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Mr. Manners: Don’t Block The Aisle (Grocery Etiquette)


As a young boy, I loved going with Mom and Dad to the grocery. This was a Sunday ritual, after mass at Mary the Queen. I remember when UniMart opened at the Greenhills Shopping Center in 1969. It was larger and more spacious than our favorite Cherry Foodarama on Shaw Boulevard, and had this blaring piped-in music with the jingle that resonates in my head till today—“Unimart, Unimart, Unimart hey!” (Enrique, my nephew, now with ABS-CBN Global, used to say Uni na na).

The coffee shop had laminated tables that showed the planets and the universe at a time when space travel fascinated me. It was the period of the space race, and of the Apollo, and with that came the modernization of things past.

Dad loved cold cuts, and this was quite new in a grocery. They had ham, bologna, salami, sausages—they were unique for a time. It wasn’t Santis, but it was a start. The proverbial bologna (baloney) sandwich that I would see on television was real! White bread with mayo, mustard, and pickles, as I recall, Dad would make it for me.

Then, there was pan de bara, or French bread. He used to call it pan de sobaco or kili-kili. He would get liverwurst and mix butter, add some spices to make a pâté, and slather it on. He was so happy to have it, and happier that I enjoyed it. I guess it brought back a lot of memories for him. 

As a kid in Madrid, his mom, my grandmother, Abuela Trinidad, would give the children a baguette to bring along under their armpits. And also buy sandwiches in Ferpal on Arenal (and it’s still there, I wrote about it in my Guide to Madrid).

This was a time when Magnolia had strawberries and mangosteen ice cream in the frozen section right by the deli. In fact, Magnolia had tubs of whipping cream. All together, this was the perfect dessert to a Sunday lunch when we got home after shopping. Dad would drive on Sundays, and we would pile into the red Toyota Crown Royale Saloon station wagon, or the Kombi. Gab and Adele would spend Sunday lunches at the Compound in Wack Wack (the Valles side) so it was Angela, Nong, Ton, and I with our parents. A trip to the grocery was always a central part of our weekend. Pushing the cart through the aisles was an honor for me! It was when we got to buy something special that we were able to choose. Dad would pay for it—it wasn’t on Mom's food budget—and he would give his Diners Card!

My mother was a practical woman. Unlike her siblings, she did not go to college, and she was destined to be an entrepreneur. Dad worked his way from an entry level job in San Miguel to become a Vice President and Division Manager, when being a VP meant something. It was not always rosey. Our home, before I was born, was stricken by a fire, and they had lost everything. Dad had to take out a loan to help build Ortega (this was 208 Ortega, in San Juan) while Mom sewed curtains, and eventually worked for an ex GI Tom Hart who had contracts at the US Bases for jukeboxes, pachinko, and other game machines. She helped Dad in sending us to school and having food on the table.

She was never working much on a budget. She said, "Why bother if there wasn’t any money to budget to begin with?" There was the fan business that allowed more income. My parents made it a point for us to go to good schools, eat well, and even play golf because it was important. They taught us that all the money in the world cannot buy you integrity, breeding, and style. We didn’t have fancy cars or clothes like my cousins nor have the opportunity to travel, because they wanted to make ends meet.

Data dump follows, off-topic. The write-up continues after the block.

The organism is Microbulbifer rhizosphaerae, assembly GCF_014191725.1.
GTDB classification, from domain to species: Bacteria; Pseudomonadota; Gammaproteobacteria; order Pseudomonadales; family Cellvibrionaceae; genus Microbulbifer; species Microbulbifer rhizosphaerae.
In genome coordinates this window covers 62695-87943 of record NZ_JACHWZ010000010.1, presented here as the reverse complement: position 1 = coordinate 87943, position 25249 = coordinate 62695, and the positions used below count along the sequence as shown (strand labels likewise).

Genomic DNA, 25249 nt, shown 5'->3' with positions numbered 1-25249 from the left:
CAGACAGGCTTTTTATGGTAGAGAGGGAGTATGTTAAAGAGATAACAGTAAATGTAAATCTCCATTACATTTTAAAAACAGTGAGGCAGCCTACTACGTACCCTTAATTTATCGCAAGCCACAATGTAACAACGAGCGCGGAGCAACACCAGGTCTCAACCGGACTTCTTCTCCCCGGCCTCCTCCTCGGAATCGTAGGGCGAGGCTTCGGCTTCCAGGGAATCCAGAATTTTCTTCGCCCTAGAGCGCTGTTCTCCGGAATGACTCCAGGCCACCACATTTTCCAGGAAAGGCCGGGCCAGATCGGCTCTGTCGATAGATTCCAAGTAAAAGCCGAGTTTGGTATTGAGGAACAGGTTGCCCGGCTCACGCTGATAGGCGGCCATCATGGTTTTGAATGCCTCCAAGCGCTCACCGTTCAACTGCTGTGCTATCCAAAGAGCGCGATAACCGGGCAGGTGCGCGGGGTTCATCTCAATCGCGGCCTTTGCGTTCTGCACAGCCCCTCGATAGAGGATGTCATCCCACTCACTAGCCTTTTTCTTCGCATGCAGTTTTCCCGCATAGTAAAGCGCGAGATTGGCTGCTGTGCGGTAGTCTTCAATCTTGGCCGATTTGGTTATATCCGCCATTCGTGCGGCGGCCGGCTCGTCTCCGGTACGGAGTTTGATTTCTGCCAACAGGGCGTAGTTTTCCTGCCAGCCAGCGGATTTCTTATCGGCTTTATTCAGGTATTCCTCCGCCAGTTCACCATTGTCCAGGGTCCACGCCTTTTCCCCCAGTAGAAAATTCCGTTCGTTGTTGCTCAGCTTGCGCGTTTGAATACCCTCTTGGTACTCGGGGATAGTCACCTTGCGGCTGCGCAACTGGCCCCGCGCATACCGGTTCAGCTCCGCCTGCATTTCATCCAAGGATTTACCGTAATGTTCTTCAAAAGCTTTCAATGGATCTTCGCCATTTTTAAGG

Hence, going to the grocery was much like people going to the country club. As Dad did better, moved up in the ranks, and the businesses were doing better, we enjoyed traveling, dining out, and having club memberships and nicer cars.

On our first trip to the Bay Area, to Palo Alto, in fact, I experienced my first trip in an American grocery store. Dad was going for his check-up in Stanford. He had a multiple bypass a year earlier, and we went to accompany them. This was during Martial Law, and we needed to get clearance to travel. We entered a grocery near where we stayed; it was the Stanford Motor Inn. My first reaction was ”My god, what a big px store!” “EVEN THE TOILET PAPER IS IMPORTED!” Yes, I was quite the provinciano. For us then, unlike today, there were very little imported items in Unimart or Cherry. For imported products like Tang, Gerber, Kellogs, you needed to go to an import store patterned after the US Base PX or postal exchange as I recall they were situated near Broadway and N. Domingo. Or if not, a trip to Angeles, Baguio, or Subic markets would get us to buy Smuckers or Skippy’s!

As time passed, and Dad left us for the grocery in the sky, Mom had her turn. Mom had lung cancer, and I stopped schooling to take care of her. Years later, it came back, I stopped work to bring her back to Stanford. The local grocery, Safeway or Longs, was always a place where she loved me to wheel her after her radiation therapy. Let’s say she just enjoyed going through the aisles. She did not stay with us long after that.

Never have I ever imagined that I would live in the Bay Area, working with TFC (The Filipino Channel)—moreso, a block from where my dad was cremated. I was five stops to the office in Burlingame, in the nexus of Hong Kong Flower Lounge, Le Petit Camille, Millbrae Starbucks, and Safeway. Entertaining visiting firemen from Manila, at the ABS-CBN Staff House in Millbrae, made me a familiar fixture at the grocery.

Back home in Manila, I never gave much thought to grocery shopping. Acay usually did it, and it was just based on a list. I was too busy working, and Margie as well. As I retired, I took more interest in the shopping, and would make frequent stops to the store. MarketPlace in Rockwell is as fancy as it can get, and unlike, Unimart of 40 years ago, is swooshy and very up to date. (I have yet to visit the new Unimart).